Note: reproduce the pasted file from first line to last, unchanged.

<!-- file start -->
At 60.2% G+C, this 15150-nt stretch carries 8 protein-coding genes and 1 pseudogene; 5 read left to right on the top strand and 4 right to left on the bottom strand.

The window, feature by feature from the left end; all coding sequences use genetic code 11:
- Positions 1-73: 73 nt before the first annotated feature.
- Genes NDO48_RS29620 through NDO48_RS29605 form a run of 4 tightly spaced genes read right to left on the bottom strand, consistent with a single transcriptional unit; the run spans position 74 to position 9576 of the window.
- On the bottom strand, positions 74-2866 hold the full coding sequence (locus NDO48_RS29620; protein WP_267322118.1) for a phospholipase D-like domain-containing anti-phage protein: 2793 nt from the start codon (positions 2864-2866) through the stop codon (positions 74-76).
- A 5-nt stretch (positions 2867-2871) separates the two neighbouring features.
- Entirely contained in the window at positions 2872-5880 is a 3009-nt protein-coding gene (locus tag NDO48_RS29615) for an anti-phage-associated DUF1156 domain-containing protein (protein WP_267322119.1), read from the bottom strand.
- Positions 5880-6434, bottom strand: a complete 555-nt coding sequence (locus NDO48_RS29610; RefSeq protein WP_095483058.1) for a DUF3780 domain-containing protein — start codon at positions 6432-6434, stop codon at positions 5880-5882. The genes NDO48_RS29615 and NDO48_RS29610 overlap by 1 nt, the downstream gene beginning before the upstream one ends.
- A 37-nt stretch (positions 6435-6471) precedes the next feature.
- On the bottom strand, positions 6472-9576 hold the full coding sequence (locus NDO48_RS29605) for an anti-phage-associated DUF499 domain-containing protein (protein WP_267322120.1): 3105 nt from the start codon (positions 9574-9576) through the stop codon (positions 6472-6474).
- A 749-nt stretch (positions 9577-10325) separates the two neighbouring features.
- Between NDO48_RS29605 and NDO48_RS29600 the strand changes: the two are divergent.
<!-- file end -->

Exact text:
At 60.2% G+C, this 15150-nt stretch carries 8 protein-coding genes and 1 pseudogene; 5 read left to right on the top strand and 4 right to left on the bottom strand.

The window, feature by feature from the left end; all coding sequences use genetic code 11:
- Positions 1-73: 73 nt before the first annotated feature.
- Genes NDO48_RS29620 through NDO48_RS29605 form a run of 4 tightly spaced genes read right to left on the bottom strand, consistent with a single transcriptional unit; the run spans position 74 to position 9576 of the window.
- On the bottom strand, positions 74-2866 hold the full coding sequence (locus NDO48_RS29620; protein WP_267322118.1) for a phospholipase D-like domain-containing anti-phage protein: 2793 nt from the start codon (positions 2864-2866) through the stop codon (positions 74-76).
- A 5-nt stretch (positions 2867-2871) separates the two neighbouring features.
- Entirely contained in the window at positions 2872-5880 is a 3009-nt protein-coding gene (locus tag NDO48_RS29615) for an anti-phage-associated DUF1156 domain-containing protein (protein WP_267322119.1), read from the bottom strand.
- Positions 5880-6434, bottom strand: a complete 555-nt coding sequence (locus NDO48_RS29610; RefSeq protein WP_095483058.1) for a DUF3780 domain-containing protein — start codon at positions 6432-6434, stop codon at positions 5880-5882. The genes NDO48_RS29615 and NDO48_RS29610 overlap by 1 nt, the downstream gene beginning before the upstream one ends.
- A 37-nt stretch (positions 6435-6471) precedes the next feature.
- On the bottom strand, positions 6472-9576 hold the full coding sequence (locus NDO48_RS29605) for an anti-phage-associated DUF499 domain-containing protein (protein WP_267322120.1): 3105 nt from the start codon (positions 9574-9576) through the stop codon (positions 6472-6474).
- A 749-nt stretch (positions 9577-10325) separates the two neighbouring features.
- Between NDO48_RS29605 and NDO48_RS29600 the strand changes: the two are divergent.